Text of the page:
How does it look like, when two people trigger each other

At a networking event in London I met a group of people, and we went to “the Alchemist” bar together. Of course, some drinks were involved.

One of the guys – let’s call him Harry – chatted up two women at a table nearby, and soon myself and two other gentlemen followed.

Harry and one of the women were engaged in dialogue. I started to listen to it, and soon the dialogue turned to Harry saying things like: “Nothing what you say matters to me, I am calm.”

From what I gathered, Harry felt that she was accusing him of lying.

The woman herself was saying things like: “You’re putting on a mask”.

They started to go in circles, repeating each other’s statements, in some ways trying to prove their individual points.

After about ten minutes of this or so, the woman asked her companion to leave – they switched to another table.

Harry turned to myself and continued to explain that he loves women, and that he was telling her the truth – that he is one of the most honest people, etc.

I told him to let it go, and that of course I know and he knows that he is speaking the truth. But that some people perceive things differently, and that it’s a waste of energy to try to prove otherwise to them.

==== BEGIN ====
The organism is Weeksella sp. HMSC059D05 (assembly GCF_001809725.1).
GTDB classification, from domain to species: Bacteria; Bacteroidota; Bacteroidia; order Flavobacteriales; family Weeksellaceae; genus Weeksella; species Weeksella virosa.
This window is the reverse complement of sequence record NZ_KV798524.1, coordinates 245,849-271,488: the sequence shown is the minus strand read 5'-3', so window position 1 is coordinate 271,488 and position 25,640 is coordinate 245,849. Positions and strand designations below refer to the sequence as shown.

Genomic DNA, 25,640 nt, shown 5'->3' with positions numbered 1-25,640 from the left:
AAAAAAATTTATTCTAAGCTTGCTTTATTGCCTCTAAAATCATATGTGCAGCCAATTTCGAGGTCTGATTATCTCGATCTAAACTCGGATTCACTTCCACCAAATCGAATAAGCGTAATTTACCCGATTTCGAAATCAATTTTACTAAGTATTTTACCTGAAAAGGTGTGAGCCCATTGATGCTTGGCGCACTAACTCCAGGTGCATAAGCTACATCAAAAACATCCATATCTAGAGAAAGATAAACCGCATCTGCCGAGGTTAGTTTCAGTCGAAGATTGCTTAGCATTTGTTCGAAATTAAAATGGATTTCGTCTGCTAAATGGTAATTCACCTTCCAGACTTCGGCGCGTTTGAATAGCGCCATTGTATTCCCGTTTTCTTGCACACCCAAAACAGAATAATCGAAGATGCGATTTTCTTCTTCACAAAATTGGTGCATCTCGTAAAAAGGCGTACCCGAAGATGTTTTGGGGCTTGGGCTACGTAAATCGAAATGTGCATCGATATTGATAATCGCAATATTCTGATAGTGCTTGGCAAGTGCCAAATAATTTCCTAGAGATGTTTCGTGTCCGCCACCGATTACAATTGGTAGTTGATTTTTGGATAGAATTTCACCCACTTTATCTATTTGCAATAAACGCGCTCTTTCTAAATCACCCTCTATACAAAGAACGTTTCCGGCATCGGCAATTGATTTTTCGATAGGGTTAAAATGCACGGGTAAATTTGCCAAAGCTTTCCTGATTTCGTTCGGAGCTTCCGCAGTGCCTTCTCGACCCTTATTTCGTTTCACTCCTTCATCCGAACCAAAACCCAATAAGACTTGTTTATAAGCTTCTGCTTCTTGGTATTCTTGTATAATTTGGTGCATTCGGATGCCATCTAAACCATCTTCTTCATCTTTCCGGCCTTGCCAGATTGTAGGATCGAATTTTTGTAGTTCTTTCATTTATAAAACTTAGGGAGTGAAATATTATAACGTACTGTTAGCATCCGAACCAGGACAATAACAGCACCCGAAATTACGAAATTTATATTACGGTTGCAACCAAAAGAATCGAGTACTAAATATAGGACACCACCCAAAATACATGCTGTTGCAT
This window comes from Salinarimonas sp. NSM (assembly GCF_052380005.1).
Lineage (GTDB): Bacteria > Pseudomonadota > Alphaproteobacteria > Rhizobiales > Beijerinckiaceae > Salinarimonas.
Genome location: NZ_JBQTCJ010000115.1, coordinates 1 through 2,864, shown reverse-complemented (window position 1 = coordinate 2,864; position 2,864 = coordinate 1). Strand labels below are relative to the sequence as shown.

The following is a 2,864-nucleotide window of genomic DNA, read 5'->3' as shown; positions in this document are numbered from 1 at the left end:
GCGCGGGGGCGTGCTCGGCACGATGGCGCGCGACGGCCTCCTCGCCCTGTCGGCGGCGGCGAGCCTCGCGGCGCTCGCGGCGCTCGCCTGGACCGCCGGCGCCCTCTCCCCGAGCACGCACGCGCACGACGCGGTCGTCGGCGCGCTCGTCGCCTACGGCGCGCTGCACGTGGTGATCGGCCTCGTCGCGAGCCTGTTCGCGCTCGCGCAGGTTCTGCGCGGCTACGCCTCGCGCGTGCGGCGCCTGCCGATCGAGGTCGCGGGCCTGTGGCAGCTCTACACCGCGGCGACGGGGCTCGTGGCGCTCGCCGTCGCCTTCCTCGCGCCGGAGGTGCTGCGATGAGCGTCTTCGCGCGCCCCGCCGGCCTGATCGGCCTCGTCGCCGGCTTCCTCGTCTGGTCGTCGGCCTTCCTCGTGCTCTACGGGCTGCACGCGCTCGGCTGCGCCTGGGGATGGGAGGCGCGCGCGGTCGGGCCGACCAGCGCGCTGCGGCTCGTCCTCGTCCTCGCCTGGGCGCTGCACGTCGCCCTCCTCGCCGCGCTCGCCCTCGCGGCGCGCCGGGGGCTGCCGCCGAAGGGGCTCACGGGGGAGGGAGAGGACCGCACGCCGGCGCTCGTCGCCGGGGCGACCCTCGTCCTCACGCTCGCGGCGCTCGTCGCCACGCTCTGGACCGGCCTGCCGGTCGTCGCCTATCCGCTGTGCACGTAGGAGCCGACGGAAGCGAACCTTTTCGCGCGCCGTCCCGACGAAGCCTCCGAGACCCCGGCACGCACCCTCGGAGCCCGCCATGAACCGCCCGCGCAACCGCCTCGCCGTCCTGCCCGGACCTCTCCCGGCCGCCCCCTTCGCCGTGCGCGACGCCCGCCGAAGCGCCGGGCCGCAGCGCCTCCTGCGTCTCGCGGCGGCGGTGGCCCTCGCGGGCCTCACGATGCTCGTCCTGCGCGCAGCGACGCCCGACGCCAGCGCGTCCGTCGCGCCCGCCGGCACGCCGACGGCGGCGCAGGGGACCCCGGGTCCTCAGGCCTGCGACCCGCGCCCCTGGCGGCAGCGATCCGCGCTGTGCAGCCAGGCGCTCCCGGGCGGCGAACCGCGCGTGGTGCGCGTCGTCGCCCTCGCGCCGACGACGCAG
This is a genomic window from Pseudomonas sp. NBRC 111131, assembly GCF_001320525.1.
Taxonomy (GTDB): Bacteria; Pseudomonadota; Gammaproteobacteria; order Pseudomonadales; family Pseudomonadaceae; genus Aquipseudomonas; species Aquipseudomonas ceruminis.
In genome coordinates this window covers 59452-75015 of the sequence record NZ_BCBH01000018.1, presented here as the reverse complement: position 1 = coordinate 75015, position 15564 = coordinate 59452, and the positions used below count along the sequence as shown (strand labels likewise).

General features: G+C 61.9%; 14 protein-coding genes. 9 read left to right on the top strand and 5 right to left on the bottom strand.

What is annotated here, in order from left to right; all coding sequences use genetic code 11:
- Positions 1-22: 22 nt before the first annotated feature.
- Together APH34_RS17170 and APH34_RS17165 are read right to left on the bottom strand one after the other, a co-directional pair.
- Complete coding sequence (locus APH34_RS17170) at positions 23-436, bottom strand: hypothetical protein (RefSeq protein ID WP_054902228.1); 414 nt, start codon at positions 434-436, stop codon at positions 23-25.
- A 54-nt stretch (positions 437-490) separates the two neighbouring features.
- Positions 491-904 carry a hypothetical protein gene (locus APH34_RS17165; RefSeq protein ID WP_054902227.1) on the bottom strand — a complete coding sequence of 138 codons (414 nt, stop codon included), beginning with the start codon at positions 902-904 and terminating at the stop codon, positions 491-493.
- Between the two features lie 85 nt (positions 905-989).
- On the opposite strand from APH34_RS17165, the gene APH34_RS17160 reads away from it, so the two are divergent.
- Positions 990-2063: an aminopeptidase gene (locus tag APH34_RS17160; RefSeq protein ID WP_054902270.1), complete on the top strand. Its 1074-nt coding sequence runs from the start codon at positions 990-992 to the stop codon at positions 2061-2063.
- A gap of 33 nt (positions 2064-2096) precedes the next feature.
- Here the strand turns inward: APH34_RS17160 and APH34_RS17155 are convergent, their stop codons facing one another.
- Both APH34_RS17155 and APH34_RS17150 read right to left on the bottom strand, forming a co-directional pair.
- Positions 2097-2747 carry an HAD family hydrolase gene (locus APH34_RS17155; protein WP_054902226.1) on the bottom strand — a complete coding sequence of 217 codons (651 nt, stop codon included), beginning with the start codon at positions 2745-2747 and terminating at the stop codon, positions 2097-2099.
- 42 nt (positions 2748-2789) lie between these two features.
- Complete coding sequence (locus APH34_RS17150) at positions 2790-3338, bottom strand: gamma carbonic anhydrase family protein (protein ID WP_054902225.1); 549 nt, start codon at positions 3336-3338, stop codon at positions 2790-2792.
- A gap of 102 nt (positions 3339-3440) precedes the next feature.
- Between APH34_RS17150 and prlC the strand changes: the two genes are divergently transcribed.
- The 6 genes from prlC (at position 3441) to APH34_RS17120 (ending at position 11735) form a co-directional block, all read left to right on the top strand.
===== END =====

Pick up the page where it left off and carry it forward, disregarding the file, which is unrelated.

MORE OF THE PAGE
I’ve observed this a couple of times now, when two people get locked in an argument – often it’s about certain patterns and pain points being triggered, and people trying to avoid the pain they experienced in the past.

A while ago, I wrote the blog post “How does not getting triggered look like?“. Imagine, how different the conversation might have been if that woman and Harry would have lacked the individual triggers – maybe they might have laughed the misunderstanding off, and might have made some new friends that evening.

Every perception is a gamble. And it is based on our past, very much so. Letting go of pain involves letting go of a painful past through imagining a more balanced present and future.

How to get rid of these triggers?

A wonderful tool to get rid of these triggers is the emotional processing tool (by Thais Gibson). Used consistently, it will help you to see that humans perceive information in their own particular way. You don’t need other humans to be a certain way to be happy. You don’t need to prove your innocence – remember, these people are not your parents and they don’t hold the same kind of power over you as once your parents had.

Photo by Andrei Ianovskii on Unsplash

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